DoD Looks for Disaster Response Solutions Through Artificial Intelligence Innovation Competition

John KoenigAn important new trend in the federal sector involves the use of "innovation competitions" to develop Artificial Intelligence (AI) solutions for major problems that the agencies face. An ongoing AI innovation competition from Centers for Medicare and Medicaid Services (CMS), known as the Artificial Intelligence (AI) Health Outcomes Challenge began in March 2019. While that competition is only open to major consulting firms, the Department of Defense (DoD) was the trendsetter here and has been working on a series of AI competitions that began with the xView competition in March 2018. Both the xView competition and the subsequent xView2 competition were open to the public, and I will be providing an in-depth review of the xView2 competition in this article.

In recent years, DoD has launched several units who each have been tasked with making sure that the US military has the most advanced AI tools at its disposal. In my last article - How DoD Plans to Leverage Artificial Intelligence and Open Source to Improve Emergency Response and Disaster Relief, I introduced the Joint Artificial Intelligence Center (JAIC) and the Defense Innovation Unit (DIU). The JAIC is the DoD's "Center of Excellence" for AI and the unit works to prepare the US military for AI by developing strategy, writing policy, and building relationships. DIU has a similar mission with a different focus. Instead of sitting inside the Pentagon, DIU is headquartered in Silicon Valley, where they work with the world's leading technology companies to bring commercial tech solutions into the military ecosystem.

Leading edge AI technologies are extremely powerful and require major investments to implement. Figuring out how to develop and procure these technologies is a serious problem that the JAIC and DIU have been trying to solve. The latest plan to sidestep the arduous federal procurement process and weed out federal contractors who can't get the job done is the xView2 AI image analysis innovation competition. Open from August - December 2019, the competition offered $150,000 in total prizes and an option for the winner to start their own company and sell their solution to the government.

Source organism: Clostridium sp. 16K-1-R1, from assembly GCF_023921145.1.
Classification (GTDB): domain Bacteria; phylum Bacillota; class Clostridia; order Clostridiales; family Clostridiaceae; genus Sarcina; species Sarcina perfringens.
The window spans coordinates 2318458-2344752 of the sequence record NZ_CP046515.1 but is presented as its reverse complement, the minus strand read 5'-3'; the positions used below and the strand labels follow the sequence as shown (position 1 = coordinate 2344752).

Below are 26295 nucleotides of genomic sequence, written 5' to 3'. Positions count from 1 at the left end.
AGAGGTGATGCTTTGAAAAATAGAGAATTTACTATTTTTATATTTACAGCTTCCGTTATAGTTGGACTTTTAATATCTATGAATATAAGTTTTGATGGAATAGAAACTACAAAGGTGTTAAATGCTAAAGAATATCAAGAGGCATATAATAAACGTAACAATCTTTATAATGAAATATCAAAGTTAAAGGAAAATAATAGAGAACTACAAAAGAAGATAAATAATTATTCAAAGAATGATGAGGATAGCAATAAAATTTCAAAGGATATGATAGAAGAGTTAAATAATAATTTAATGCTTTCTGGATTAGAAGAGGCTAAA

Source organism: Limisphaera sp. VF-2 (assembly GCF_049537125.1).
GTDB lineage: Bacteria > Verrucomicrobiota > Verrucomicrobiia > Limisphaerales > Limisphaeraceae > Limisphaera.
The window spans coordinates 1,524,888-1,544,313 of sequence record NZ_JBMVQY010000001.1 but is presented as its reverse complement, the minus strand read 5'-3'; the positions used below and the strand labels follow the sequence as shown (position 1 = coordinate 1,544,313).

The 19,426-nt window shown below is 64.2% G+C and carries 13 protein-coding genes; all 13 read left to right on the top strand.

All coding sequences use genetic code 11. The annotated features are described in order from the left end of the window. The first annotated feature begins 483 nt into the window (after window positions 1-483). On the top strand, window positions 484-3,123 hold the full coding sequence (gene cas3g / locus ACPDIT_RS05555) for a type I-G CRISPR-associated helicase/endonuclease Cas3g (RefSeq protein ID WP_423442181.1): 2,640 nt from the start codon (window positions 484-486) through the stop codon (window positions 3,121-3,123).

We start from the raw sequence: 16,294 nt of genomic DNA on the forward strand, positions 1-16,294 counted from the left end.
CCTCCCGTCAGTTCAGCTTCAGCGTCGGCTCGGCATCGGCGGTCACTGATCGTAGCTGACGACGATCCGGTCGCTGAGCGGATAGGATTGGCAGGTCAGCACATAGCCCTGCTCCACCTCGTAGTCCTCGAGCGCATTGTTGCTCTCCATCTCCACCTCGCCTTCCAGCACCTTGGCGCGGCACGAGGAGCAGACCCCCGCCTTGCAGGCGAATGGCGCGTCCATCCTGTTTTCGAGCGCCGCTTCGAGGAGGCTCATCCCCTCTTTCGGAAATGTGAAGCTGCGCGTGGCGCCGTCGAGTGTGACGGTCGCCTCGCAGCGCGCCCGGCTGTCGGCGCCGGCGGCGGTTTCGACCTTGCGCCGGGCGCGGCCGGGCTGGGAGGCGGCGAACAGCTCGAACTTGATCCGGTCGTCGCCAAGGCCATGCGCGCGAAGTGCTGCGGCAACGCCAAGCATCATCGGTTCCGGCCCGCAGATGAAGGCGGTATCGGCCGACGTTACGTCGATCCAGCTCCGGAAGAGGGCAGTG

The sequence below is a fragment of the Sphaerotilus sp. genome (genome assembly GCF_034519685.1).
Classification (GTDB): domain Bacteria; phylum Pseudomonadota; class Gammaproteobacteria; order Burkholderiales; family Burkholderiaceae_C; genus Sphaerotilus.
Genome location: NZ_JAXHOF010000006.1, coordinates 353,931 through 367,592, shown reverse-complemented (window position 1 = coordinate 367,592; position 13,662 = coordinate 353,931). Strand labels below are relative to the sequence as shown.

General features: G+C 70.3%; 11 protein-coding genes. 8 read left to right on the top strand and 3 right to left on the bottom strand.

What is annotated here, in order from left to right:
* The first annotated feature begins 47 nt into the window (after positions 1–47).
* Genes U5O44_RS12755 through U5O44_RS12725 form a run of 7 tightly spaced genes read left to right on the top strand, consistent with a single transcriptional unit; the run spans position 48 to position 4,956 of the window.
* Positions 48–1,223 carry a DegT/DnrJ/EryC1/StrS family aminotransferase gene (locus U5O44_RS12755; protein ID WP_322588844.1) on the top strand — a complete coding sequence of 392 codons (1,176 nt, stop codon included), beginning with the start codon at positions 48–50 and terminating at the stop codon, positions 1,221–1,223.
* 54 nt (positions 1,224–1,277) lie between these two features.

The AI Challenge

When disaster strikes, speed is critical. The time it takes to properly assess damage in the wake of a major event can be the difference between life and death. However, emergency responders must often navigate disruptions to local communication and transportation infrastructure, making accurate assessments dangerous, difficult and slow. And while satellite and aerial imagery offer less risky alternatives that cover more ground, analysts must still conduct manual, time-intensive assessments of images.

Satellite images show a residential subdivision before and after the October 2017 Tubbs Fire in Santa Rosa, CA - Digital Globe/MAXARThe Defense Innovation Unit's xView2 Challenge sought to find ways to automate post-disaster damage assessment. DIU is challenging machine learning experts to develop computer vision algorithms that will speed up analysis of satellite and aerial imagery by localizing and categorizing various types of building damage caused by natural disasters.

The xView2 Challenge was DIU's second prize competition focused on furthering innovation in computer vision for humanitarian assistance and disaster relief efforts. The xView2 Challenge built upon the xView1 Challenge. xView1 sought computer vision algorithms to locate and identify distinct objects on the ground useful to first responders.